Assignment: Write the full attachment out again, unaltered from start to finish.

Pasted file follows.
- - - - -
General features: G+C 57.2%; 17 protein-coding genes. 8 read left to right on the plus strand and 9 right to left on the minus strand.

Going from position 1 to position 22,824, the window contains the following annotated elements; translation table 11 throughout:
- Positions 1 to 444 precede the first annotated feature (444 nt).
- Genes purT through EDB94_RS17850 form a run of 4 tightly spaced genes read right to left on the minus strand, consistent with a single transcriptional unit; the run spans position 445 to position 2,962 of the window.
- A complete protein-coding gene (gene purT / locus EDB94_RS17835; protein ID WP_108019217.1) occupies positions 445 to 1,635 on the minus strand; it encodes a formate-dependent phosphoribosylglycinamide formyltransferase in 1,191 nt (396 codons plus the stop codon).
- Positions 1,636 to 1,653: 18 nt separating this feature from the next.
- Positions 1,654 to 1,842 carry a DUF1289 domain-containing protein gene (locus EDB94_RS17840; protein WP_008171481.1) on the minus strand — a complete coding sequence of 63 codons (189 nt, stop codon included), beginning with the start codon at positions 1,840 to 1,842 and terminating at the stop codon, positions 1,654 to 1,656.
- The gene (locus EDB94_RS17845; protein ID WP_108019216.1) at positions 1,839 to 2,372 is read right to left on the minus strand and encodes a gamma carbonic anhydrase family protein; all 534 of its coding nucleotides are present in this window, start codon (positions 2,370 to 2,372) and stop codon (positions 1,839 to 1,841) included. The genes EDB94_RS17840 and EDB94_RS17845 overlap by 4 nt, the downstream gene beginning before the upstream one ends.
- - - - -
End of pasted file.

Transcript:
General features: G+C 57.2%; 17 protein-coding genes. 8 read left to right on the plus strand and 9 right to left on the minus strand.

Going from position 1 to position 22,824, the window contains the following annotated elements; translation table 11 throughout:
- Positions 1 to 444 precede the first annotated feature (444 nt).
- Genes purT through EDB94_RS17850 form a run of 4 tightly spaced genes read right to left on the minus strand, consistent with a single transcriptional unit; the run spans position 445 to position 2,962 of the window.
- A complete protein-coding gene (gene purT / locus EDB94_RS17835; protein ID WP_108019217.1) occupies positions 445 to 1,635 on the minus strand; it encodes a formate-dependent phosphoribosylglycinamide formyltransferase in 1,191 nt (396 codons plus the stop codon).
- Positions 1,636 to 1,653: 18 nt separating this feature from the next.
- Positions 1,654 to 1,842 carry a DUF1289 domain-containing protein gene (locus EDB94_RS17840; protein WP_008171481.1) on the minus strand — a complete coding sequence of 63 codons (189 nt, stop codon included), beginning with the start codon at positions 1,840 to 1,842 and terminating at the stop codon, positions 1,654 to 1,656.
- The gene (locus EDB94_RS17845; protein ID WP_108019216.1) at positions 1,839 to 2,372 is read right to left on the minus strand and encodes a gamma carbonic anhydrase family protein; all 534 of its coding nucleotides are present in this window, start codon (positions 2,370 to 2,372) and stop codon (positions 1,839 to 1,841) included. The genes EDB94_RS17840 and EDB94_RS17845 overlap by 4 nt, the downstream gene beginning before the upstream one ends.